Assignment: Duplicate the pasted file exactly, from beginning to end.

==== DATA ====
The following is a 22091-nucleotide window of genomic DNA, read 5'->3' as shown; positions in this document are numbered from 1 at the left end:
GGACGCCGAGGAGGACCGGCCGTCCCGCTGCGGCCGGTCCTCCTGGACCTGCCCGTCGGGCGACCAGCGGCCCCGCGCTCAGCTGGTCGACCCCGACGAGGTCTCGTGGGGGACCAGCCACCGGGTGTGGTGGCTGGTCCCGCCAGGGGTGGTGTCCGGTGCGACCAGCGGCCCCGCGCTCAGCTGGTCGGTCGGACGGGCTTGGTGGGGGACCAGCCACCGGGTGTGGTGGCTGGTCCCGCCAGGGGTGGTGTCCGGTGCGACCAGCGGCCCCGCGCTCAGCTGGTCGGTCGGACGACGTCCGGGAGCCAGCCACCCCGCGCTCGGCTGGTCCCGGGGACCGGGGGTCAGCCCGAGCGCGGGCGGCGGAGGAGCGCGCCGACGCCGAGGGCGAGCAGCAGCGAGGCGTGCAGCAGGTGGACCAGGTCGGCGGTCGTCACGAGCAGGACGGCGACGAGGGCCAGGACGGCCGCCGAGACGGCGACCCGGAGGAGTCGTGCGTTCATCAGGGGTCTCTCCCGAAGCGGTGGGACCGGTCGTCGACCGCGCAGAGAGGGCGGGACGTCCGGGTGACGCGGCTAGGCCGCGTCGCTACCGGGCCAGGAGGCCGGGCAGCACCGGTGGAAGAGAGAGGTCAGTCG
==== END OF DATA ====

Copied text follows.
The following is a 22091-nucleotide window of genomic DNA, read 5'->3' as shown; positions in this document are numbered from 1 at the left end:
GGACGCCGAGGAGGACCGGCCGTCCCGCTGCGGCCGGTCCTCCTGGACCTGCCCGTCGGGCGACCAGCGGCCCCGCGCTCAGCTGGTCGACCCCGACGAGGTCTCGTGGGGGACCAGCCACCGGGTGTGGTGGCTGGTCCCGCCAGGGGTGGTGTCCGGTGCGACCAGCGGCCCCGCGCTCAGCTGGTCGGTCGGACGGGCTTGGTGGGGGACCAGCCACCGGGTGTGGTGGCTGGTCCCGCCAGGGGTGGTGTCCGGTGCGACCAGCGGCCCCGCGCTCAGCTGGTCGGTCGGACGACGTCCGGGAGCCAGCCACCCCGCGCTCGGCTGGTCCCGGGGACCGGGGGTCAGCCCGAGCGCGGGCGGCGGAGGAGCGCGCCGACGCCGAGGGCGAGCAGCAGCGAGGCGTGCAGCAGGTGGACCAGGTCGGCGGTCGTCACGAGCAGGACGGCGACGAGGGCCAGGACGGCCGCCGAGACGGCGACCCGGAGGAGTCGTGCGTTCATCAGGGGTCTCTCCCGAAGCGGTGGGACCGGTCGTCGACCGCGCAGAGAGGGCGGGACGTCCGGGTGACGCGGCTAGGCCGCGTCGCTACCGGGCCAGGAGGCCGGGCAGCACCGGTGGAAGAGAGAGGTCAGTCG